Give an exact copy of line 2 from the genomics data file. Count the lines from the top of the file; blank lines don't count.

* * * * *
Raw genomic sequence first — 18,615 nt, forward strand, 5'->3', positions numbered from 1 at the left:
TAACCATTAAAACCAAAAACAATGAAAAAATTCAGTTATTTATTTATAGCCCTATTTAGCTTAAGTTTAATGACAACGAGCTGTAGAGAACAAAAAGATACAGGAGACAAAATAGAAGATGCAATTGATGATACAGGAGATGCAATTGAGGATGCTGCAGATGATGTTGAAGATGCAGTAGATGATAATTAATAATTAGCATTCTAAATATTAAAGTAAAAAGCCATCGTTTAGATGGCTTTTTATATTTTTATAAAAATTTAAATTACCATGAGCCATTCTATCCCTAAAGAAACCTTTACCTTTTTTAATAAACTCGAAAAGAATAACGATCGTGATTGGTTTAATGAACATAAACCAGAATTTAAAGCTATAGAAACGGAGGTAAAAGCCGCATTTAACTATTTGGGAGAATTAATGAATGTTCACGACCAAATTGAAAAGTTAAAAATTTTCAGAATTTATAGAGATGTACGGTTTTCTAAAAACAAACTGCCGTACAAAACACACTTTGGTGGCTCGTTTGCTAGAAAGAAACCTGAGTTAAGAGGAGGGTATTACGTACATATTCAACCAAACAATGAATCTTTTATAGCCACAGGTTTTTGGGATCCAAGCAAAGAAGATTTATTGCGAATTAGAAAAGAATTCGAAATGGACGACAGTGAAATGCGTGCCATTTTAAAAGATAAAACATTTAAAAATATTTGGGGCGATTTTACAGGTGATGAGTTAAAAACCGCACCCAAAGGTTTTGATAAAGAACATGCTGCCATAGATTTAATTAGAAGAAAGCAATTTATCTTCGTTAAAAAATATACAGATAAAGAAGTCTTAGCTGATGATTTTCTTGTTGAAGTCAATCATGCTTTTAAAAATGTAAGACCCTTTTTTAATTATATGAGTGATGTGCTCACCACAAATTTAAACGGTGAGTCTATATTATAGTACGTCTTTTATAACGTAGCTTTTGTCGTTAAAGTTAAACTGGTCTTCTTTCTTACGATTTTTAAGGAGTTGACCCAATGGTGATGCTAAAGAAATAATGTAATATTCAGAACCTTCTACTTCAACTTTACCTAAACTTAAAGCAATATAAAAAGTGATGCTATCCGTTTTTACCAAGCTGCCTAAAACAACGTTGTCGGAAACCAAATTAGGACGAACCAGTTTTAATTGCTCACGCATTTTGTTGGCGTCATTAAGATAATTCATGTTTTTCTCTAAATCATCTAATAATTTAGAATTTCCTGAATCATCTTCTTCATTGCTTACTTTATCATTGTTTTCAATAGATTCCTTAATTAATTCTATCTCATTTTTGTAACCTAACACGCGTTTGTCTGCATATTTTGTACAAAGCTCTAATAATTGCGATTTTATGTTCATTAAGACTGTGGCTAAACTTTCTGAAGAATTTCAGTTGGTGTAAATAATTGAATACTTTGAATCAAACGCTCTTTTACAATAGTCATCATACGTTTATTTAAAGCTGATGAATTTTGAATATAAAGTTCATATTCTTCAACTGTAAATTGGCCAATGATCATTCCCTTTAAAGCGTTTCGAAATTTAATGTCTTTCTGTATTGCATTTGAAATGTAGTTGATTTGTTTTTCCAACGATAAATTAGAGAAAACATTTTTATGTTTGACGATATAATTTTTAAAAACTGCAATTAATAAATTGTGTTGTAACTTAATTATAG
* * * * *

TAACCATTAAAACCAAAAACAATGAAAAAATTCAGTTATTTATTTATAGCCCTATTTAGCTTAAGTTTAATGACAACGAGCTGTAGAGAACAAAAAGATACAGGAGACAAAATAGAAGATGCAATTGATGATACAGGAGATGCAATTGAGGATGCTGCAGATGATGTTGAAGATGCAGTAGATGATAATTAATAATTAGCATTCTAAATATTAAAGTAAAAAGCCATCGTTTAGATGGCTTTTTATATTTTTATAAAAATTTAAATTACCATGAGCCATTCTATCCCTAAAGAAACCTTTACCTTTTTTAATAAACTCGAAAAGAATAACGATCGTGATTGGTTTAATGAACATAAACCAGAATTTAAAGCTATAGAAACGGAGGTAAAAGCCGCATTTAACTATTTGGGAGAATTAATGAATGTTCACGACCAAATTGAAAAGTTAAAAATTTTCAGAATTTATAGAGATGTACGGTTTTCTAAAAACAAACTGCCGTACAAAACACACTTTGGTGGCTCGTTTGCTAGAAAGAAACCTGAGTTAAGAGGAGGGTATTACGTACATATTCAACCAAACAATGAATCTTTTATAGCCACAGGTTTTTGGGATCCAAGCAAAGAAGATTTATTGCGAATTAGAAAAGAATTCGAAATGGACGACAGTGAAATGCGTGCCATTTTAAAAGATAAAACATTTAAAAATATTTGGGGCGATTTTACAGGTGATGAGTTAAAAACCGCACCCAAAGGTTTTGATAAAGAACATGCTGCCATAGATTTAATTAGAAGAAAGCAATTTATCTTCGTTAAAAAATATACAGATAAAGAAGTCTTAGCTGATGATTTTCTTGTTGAAGTCAATCATGCTTTTAAAAATGTAAGACCCTTTTTTAATTATATGAGTGATGTGCTCACCACAAATTTAAACGGTGAGTCTATATTATAGTACGTCTTTTATAACGTAGCTTTTGTCGTTAAAGTTAAACTGGTCTTCTTTCTTACGATTTTTAAGGAGTTGACCCAATGGTGATGCTAAAGAAATAATGTAATATTCAGAACCTTCTACTTCAACTTTACCTAAACTTAAAGCAATATAAAAAGTGATGCTATCCGTTTTTACCAAGCTGCCTAAAACAACGTTGTCGGAAACCAAATTAGGACGAACCAGTTTTAATTGCTCACGCATTTTGTTGGCGTCATTAAGATAATTCATGTTTTTCTCTAAATCATCTAATAATTTAGAATTTCCTGAATCATCTTCTTCATTGCTTACTTTATCATTGTTTTCAATAGATTCCTTAATTAATTCTATCTCATTTTTGTAACCTAACACGCGTTTGTCTGCATATTTTGTACAAAGCTCTAATAATTGCGATTTTATGTTCATTAAGACTGTGGCTAAACTTTCTGAAGAATTTCAGTTGGTGTAAATAATTGAATACTTTGAATCAAACGCTCTTTTACAATAGTCATCATACGTTTATTTAAAGCTGATGAATTTTGAATATAAAGTTCATATTCTTCAACTGTAAATTGGCCAATGATCATTCCCTTTAAAGCGTTTCGAAATTTAATGTCTTTCTGTATTGCATTTGAAATGTAGTTGATTTGTTTTTCCAACGATAAATTAGAGAAAACATTTTTATGTTTGACGATATAATTTTTAAAAACTGCAATTAATAAATTGTGTTGTAACTTAATTATAG